British Columbia Wildfires Impacting Canadian Exports and Imports
By Marcy Nicholson and Natalie Obiko Pearson (Bloomberg) —
Hundreds of rail cars have been halted by wildfires that damaged tracks in western Canada during the region’s severe heat wave, creating a bottleneck of exports and delaying imports.
A fire that burned down a village in British Columbia last week damaged two nearby tracks operated by Canadian Pacific Railway Ltd. and Canadian National Railway Co., the two companies that account for the bulk of train transportation to the country’s biggest port in Vancouver. Grains, lumber, containers and other goods move along these lines.
It’s the latest hit to supply chains after a year full of snarls that have ranged from a global container shortage to a six-day blockage of the Suez Canal in March. Transportation problems have increased the cost of everything from gasoline to bread and, at times, threatened to leave stores short of key goods.
Canadian miner Teck Resources Ltd. warned that it expects steelmaking coal sales to drop by 300,000 to 500,000 metric tons in the third quarter because it was forced to reroute shipments north to Prince Rupert, British Columbia.
In an email to customers, Hapag-Lloyd AG said rail line damage has caused a berth delay for vessels at the Vancouver port. Delays of 72 hours to 96 hours are expected, as well as a large backlog.
Canadian Pacific said late Monday that it had resumed mainline rail operations following safety inspections, but Montreal-based Canadian National still needs to repair its bridge near Lytton, B.C., the village that was largely destroyed by fire last week.
The shutdown of the CN line means the disruption of as many as 30,000 barrels a day of crude that are normally shipped through Vancouver for refineries in the Pacific Northwest, according to a person familiar with operations. The Parkland refinery in Burnaby, B.C., also has received crude and biofuel feedstocks via rail.
In a 48-hour period, more than 4,000 Canadian Pacific and Canadian National cars loaded with grains were idled in Canada, more than triple the daily average a week ago, data from the Ag Transport Coalition show.
“The increased counts in recent days are a direct reflection of the mainline outages experienced by CN and CP west of Kamloops due to the wildfires, most notably at Lytton, BC.,” the coalition said in a report Tuesday. Recovery will be slow, the group warned. “It is not unreasonable to think a return to ‘normal’ could take weeks.”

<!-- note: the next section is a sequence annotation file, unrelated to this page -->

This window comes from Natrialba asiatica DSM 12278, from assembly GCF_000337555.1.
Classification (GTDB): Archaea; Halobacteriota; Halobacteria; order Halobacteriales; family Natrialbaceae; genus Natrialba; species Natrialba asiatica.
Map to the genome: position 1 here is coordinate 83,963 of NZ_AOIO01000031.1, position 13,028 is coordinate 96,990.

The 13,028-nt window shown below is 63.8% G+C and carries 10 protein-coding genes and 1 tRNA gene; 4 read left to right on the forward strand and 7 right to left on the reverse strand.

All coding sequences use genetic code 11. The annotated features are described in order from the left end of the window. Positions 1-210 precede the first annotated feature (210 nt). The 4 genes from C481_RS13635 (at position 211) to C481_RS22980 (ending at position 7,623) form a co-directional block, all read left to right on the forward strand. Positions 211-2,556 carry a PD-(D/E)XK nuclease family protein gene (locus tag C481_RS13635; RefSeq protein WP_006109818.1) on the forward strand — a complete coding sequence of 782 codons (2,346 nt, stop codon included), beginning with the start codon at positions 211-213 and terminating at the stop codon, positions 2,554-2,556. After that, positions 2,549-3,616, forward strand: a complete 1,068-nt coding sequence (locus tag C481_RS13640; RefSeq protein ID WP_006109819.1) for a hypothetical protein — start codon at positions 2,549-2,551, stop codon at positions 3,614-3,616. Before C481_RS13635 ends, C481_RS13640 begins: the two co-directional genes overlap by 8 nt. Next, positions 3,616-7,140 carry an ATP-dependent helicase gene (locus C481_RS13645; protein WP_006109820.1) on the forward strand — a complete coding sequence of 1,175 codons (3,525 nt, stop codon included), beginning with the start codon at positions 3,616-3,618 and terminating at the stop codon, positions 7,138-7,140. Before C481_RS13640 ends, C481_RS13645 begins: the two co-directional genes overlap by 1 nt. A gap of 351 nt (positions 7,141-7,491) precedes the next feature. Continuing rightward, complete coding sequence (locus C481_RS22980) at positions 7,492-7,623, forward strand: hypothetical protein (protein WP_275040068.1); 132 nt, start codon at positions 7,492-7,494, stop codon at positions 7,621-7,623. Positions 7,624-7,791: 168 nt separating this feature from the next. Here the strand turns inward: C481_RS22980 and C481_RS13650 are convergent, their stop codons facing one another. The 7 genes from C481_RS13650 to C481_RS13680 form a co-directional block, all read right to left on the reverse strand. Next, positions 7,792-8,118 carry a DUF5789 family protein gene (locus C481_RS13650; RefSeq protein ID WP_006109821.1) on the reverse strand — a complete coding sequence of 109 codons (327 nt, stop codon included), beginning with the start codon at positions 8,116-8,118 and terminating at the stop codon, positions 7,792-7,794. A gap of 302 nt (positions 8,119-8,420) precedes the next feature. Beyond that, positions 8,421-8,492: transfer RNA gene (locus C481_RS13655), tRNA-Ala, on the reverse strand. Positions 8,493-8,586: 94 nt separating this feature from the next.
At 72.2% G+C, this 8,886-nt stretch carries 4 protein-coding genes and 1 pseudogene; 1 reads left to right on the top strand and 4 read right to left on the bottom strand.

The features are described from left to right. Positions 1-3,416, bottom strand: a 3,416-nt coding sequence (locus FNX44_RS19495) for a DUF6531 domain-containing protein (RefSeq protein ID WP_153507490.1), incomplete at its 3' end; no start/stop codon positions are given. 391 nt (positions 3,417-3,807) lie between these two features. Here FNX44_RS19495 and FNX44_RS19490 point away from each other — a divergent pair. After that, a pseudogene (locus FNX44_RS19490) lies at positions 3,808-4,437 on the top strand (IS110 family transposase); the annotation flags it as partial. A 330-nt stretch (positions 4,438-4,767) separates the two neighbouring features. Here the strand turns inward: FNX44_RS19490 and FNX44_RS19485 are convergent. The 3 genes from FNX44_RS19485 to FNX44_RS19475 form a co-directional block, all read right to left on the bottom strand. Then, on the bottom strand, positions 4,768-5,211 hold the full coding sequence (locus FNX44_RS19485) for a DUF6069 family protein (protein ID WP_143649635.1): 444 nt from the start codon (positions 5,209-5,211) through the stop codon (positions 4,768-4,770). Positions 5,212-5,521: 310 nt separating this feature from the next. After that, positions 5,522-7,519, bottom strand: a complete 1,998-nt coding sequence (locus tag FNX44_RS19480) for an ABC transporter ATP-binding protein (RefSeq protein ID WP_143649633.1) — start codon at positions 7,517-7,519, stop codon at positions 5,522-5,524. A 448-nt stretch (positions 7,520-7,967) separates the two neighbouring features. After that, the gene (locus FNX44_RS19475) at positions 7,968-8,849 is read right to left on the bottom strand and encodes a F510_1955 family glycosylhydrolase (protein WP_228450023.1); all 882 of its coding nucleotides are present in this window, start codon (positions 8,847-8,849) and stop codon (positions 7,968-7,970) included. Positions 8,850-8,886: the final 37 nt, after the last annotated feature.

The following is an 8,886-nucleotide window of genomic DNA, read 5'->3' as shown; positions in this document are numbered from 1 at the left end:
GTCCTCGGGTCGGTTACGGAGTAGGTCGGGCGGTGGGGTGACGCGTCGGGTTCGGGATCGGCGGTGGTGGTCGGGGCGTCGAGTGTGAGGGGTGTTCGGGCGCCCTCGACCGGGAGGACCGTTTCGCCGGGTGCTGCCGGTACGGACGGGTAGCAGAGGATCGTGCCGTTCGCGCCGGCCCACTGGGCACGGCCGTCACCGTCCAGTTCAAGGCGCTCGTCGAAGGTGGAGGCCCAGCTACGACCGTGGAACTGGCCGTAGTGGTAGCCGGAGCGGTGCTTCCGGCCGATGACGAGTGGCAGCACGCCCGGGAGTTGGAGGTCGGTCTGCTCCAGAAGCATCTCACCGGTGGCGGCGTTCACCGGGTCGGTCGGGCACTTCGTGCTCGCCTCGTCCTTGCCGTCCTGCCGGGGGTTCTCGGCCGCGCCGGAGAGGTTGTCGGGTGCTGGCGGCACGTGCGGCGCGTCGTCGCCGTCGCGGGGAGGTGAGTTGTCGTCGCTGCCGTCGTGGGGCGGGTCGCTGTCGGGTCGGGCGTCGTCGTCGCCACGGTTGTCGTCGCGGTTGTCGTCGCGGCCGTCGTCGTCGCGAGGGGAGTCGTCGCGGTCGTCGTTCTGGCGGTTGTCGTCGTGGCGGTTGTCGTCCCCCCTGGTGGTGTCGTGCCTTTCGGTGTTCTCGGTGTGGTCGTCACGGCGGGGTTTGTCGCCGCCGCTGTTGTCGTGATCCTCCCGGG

Canada’s other west coast port in Prince Rupert, just south of the Alaska Panhandle, has seen an increase in grain rail cars being unloaded there, with more scheduled to arrive. A Canadian Pacific train arrived in Vancouver on Tuesday with 200 cars, indicating some level of operations have resumed. There are 250 cars waiting near Kamloops, B.C., and 550 near the provincial boundary between Alberta and B.C., Ag Transport said.
The long disruption means “we’re talking thousands of containers stuck in transit. If you drive by CN yard, it is a ghost town and it’s just plugged with containers,” said Tom Johnson, spokesperson for Port Transport Association, a group of about 35 trucking companies that handle containers coming to Vancouver by rail and sea.
“What a lot of carriers have done is they have stopped their intermodal unit in Calgary, and then they are trucking from Calgary to Vancouver,” Johnson said. “People don’t realize the impact, and you’re going to see the impact in the stores if these trains don’t start moving in Vancouver.”
The halted rail cars are affecting the movement of everything from lumber to grains to plastic, said Jordan Atkins, vice-president at WTC Group Inc., a transloading company near the Vancouver port.
WTC hasn’t received any new cargo via rail for two to three days and is making arrangements to have some items transported by truck from Alberta, he said.
“Just when we thought we were finding a new normal, there’s yet another ripple effect that’s going to reverberate through the B.C. west coast,” Atkins said.
–With assistance from Robert Tuttle.
© 2021 Bloomberg L.P.
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